We saw, for instance, how abso-bloody-lutely fan-freaking-tastic it could be to add a swear word infix to a humble polysyllabic like “Minne-fucking-sota,” in a process called “expletive infixation.” But while expletive infixation may be used for emphasis in casual speech, its usage is still fairly marked. It hasn’t made as insidious an infiltration into mainstream language as one other surprisingly popular curse word:ass. If you’re unconvinced about the grammatical versatility of “ass,” worry not, the linguists are on it!

Just to emphasize, yes, there are actual serious-ass, um, analyses about the word “ass.” (Well, perhaps not that serious). The Annals of Improbable Research recently popularized one such study—a short paper in Snippets Journal by linguist Daniel Siddiqi on the subject of “ass” as a modern intensifier, which gained some mainstream attention. I say “modern,” but in fact fancy-ass examples of the phenomenon have been noted as far back as the 1920s. Even before Siddiqi, there’s been abundant scholarship on the subject, including Diana Elgersma’s elegantly titled 1998 paper “Serious-ass morphology: The anal emphatic in English.”

So what is the so-called “ass” intensifier?

Once, we were all happy enough using rather dull words like “very” and “really” as intensifiers, as in “a very big car” or “a really crazy idea.” They’ve often become so (another intensifier) overused and diluted in effect that many complain bitterly about their use at all. In casual speech, using “-ass” as an intensifier suffix attached to an adjective, we might express the same ideas as the more colorful “a big-ass car” and “a crazy-ass idea.” Obviously, we’re not talking about actual posteriors being big or crazy, so the curse word has developed into a kind of functional linguistic morpheme, carrying a more effective and emphatic weight. Although this is still a marked form that you mostly find in colloquial contexts, it’s getting increasingly common for the “-ass” intensifier to make appearances in mainstream media, as the linguistic register of record becomes ever more casual, perhaps in an effort to become more approachable.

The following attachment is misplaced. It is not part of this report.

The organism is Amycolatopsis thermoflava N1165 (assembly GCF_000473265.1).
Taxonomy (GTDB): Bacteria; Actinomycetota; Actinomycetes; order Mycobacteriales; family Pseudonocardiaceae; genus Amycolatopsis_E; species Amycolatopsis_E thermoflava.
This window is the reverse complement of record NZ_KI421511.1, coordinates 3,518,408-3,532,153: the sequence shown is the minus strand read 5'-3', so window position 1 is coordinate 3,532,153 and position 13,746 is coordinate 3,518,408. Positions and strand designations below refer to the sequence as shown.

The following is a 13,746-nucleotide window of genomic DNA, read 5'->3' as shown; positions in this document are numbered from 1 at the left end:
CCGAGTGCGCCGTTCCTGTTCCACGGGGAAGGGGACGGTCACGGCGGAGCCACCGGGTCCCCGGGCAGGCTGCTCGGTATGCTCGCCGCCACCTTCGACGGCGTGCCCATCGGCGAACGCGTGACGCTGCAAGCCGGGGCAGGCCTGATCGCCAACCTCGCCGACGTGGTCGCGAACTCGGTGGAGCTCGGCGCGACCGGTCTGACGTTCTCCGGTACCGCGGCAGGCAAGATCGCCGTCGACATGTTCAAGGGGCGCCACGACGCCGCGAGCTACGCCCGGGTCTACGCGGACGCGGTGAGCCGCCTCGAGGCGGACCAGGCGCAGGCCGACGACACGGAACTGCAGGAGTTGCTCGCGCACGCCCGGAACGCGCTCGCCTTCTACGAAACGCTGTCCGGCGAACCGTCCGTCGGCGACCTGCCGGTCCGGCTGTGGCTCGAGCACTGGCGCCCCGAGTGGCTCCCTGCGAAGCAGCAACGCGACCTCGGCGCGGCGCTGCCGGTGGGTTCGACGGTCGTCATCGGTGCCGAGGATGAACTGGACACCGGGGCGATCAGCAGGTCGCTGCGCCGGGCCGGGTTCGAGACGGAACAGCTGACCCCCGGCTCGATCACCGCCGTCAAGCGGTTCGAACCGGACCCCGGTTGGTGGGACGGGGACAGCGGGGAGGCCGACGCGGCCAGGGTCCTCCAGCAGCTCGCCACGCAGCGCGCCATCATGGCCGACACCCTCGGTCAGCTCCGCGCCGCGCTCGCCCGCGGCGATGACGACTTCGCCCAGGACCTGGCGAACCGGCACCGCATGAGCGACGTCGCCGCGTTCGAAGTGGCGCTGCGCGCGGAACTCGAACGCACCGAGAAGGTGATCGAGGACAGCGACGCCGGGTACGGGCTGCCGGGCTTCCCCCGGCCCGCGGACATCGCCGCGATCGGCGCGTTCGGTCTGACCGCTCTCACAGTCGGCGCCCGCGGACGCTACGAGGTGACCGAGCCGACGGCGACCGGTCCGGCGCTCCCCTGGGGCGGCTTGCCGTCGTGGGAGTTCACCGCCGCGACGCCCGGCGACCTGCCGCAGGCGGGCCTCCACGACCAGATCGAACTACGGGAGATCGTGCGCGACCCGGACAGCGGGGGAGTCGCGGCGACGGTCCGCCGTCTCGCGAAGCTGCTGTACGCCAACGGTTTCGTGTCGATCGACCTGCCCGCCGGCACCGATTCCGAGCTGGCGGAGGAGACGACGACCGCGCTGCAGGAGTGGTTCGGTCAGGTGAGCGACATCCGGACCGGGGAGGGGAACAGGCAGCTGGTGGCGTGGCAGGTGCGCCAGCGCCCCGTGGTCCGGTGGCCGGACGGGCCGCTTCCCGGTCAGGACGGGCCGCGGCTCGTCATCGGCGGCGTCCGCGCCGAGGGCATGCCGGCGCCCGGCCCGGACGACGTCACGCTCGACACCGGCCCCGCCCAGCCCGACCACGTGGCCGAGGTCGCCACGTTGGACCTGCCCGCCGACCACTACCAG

You would never think that the word “ass” could give us so much in the way of grammatical delights…….

The rest of the article may be read at JSTOR

15 words you should eliminate from your vocabulary to sound smarter

Guilty as charged. Perhaps you are too?

Censored-paper

Image: Masterfile/Corbis
Newsprint is on life support,emoji are multiplying faster than hungry Gremlins, and 300 million people worldwide strive to make their point in 140 or fewer characters.People don’t have the time or the attention span to read any more words than necessary. You want your readers to hear you out, understand your message, and perhaps be entertained, right? Here’s a list of words toeliminate to help you write more succinctly.

1. That

It’s superfluous most of the time. Open any document you’ve got drafted on your desktop, and find a sentence with “that” in it. Read it out loud. Now read it again without “that.” If the sentence works without it, delete it. Also? Don’t use “that” when you refer to people. “I have several friends that live in the neighborhood.” No. No, you don’t. You have friends who. Not friends that.

2. Went

I went to school. Or the store, or to church, or to a conference, to Vegas, wherever it is you’re inclined to go. Instead of “went,” consider drove, skated, walked, ran, flew. There are any number of ways to move from here to there. Pick one. Don’t be lazy and miss the chance to add to your story.

3. Honestly

People use “honestly” to add emphasis. The problem is, the minute you tell your reader this particular statement is honest, you’ve implied the rest of your words were not. #Awkward

4. Absolutely

Adding this word to most sentences is redundant. Something is either necessary, or it isn’t. Absolutely necessary doesn’t make it more necessary. If you recommend an essential course to your new employees, it’s essential. Coincidentally, the definition of essential is absolutely necessary. Chicken or egg, eh? ………..